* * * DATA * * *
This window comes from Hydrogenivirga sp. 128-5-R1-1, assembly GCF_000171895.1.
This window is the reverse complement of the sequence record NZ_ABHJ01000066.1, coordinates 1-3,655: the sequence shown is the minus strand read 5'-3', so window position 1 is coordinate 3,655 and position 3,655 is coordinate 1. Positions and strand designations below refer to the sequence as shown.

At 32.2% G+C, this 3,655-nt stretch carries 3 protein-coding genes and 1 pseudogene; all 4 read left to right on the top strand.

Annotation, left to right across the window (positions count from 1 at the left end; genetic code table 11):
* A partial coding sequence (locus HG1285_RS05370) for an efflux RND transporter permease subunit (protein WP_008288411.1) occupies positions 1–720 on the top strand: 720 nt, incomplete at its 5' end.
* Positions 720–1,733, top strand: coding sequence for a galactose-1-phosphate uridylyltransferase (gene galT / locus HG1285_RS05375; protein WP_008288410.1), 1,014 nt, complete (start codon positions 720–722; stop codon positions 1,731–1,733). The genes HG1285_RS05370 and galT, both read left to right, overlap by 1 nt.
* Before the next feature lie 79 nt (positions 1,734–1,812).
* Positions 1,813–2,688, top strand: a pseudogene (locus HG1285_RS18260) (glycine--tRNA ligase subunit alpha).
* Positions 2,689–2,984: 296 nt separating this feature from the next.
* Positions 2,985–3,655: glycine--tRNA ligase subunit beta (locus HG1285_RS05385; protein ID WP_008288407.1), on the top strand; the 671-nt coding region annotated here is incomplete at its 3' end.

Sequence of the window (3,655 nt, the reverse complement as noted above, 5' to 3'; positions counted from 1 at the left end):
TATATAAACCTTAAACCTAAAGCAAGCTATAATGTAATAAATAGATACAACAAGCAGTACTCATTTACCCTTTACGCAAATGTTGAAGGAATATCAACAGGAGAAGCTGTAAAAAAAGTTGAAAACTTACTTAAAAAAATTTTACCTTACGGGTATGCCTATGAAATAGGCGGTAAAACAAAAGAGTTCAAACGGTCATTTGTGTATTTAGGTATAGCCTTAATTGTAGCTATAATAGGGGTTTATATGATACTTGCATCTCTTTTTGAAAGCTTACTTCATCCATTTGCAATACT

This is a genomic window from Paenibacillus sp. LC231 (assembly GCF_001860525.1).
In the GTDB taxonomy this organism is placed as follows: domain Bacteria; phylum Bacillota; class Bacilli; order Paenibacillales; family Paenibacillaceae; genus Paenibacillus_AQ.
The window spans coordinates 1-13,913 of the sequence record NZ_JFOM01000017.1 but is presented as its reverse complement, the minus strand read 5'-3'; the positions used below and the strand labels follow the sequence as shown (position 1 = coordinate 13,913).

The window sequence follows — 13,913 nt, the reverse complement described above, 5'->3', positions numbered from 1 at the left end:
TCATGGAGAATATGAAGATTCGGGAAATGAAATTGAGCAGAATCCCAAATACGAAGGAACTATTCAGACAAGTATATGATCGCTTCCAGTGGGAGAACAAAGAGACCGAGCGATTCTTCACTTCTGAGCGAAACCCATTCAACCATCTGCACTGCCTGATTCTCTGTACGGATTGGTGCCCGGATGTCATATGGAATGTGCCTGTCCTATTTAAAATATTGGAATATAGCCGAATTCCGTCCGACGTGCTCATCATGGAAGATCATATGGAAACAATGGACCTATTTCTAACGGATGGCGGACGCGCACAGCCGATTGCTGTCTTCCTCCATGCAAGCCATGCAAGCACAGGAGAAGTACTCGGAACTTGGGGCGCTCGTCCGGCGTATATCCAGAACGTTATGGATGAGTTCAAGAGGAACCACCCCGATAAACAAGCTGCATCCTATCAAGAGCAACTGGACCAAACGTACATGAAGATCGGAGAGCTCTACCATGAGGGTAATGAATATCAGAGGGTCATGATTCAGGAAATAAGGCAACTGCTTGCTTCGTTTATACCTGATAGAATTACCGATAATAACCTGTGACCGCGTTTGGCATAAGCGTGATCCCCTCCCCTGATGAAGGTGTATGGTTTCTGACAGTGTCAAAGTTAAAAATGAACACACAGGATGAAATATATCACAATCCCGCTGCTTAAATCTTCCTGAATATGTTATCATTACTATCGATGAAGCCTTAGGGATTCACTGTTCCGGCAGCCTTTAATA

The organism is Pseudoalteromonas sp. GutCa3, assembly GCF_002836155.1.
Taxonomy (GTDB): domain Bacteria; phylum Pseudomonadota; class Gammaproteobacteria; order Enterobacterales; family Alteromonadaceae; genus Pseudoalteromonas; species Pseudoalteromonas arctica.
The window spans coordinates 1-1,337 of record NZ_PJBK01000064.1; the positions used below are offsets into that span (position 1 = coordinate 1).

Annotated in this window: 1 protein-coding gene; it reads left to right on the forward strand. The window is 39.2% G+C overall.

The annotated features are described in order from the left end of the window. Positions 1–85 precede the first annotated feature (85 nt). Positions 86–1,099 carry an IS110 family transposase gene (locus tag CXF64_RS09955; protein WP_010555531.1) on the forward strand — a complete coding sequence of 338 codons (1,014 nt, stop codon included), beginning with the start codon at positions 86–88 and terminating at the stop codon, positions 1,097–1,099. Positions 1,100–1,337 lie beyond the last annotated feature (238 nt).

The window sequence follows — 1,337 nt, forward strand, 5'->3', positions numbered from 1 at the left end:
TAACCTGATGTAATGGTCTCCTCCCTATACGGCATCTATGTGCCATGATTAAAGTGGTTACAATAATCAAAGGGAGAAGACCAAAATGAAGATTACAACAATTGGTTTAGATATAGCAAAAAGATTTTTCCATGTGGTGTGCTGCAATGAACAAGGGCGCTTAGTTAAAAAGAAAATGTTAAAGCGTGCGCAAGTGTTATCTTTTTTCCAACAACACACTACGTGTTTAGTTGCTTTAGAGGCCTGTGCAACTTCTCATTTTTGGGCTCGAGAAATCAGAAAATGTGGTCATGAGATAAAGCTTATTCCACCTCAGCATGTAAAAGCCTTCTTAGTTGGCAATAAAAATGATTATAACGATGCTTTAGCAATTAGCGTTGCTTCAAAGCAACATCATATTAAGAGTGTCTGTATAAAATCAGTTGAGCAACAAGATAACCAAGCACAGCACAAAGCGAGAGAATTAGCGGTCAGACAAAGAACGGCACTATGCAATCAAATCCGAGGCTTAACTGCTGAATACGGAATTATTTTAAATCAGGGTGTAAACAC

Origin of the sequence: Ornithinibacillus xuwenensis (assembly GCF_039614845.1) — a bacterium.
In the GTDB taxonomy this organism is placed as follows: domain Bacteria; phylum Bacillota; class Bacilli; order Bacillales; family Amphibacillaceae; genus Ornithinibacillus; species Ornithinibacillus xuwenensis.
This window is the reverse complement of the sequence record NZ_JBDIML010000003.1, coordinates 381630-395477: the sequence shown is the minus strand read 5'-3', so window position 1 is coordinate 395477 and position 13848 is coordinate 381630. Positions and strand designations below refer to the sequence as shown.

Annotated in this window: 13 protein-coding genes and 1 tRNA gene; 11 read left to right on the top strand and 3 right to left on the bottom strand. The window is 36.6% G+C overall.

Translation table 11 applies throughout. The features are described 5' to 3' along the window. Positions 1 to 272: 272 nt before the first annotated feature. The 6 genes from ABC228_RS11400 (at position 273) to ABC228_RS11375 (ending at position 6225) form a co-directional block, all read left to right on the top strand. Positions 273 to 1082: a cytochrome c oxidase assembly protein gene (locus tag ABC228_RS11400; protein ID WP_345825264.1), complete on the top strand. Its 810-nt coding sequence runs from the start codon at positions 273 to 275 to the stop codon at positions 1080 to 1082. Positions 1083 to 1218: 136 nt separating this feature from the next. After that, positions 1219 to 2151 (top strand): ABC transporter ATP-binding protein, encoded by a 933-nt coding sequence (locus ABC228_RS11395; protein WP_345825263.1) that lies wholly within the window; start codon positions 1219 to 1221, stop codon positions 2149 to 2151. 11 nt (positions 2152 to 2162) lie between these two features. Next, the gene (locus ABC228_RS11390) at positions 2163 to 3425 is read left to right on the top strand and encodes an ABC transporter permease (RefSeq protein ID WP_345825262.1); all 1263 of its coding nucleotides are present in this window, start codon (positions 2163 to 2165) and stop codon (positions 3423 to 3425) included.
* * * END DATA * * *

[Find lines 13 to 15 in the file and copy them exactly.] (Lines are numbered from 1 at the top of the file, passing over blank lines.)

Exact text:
This is a genomic window from Paenibacillus sp. LC231 (assembly GCF_001860525.1).
In the GTDB taxonomy this organism is placed as follows: domain Bacteria; phylum Bacillota; class Bacilli; order Paenibacillales; family Paenibacillaceae; genus Paenibacillus_AQ.
The window spans coordinates 1-13,913 of the sequence record NZ_JFOM01000017.1 but is presented as its reverse complement, the minus strand read 5'-3'; the positions used below and the strand labels follow the sequence as shown (position 1 = coordinate 13,913).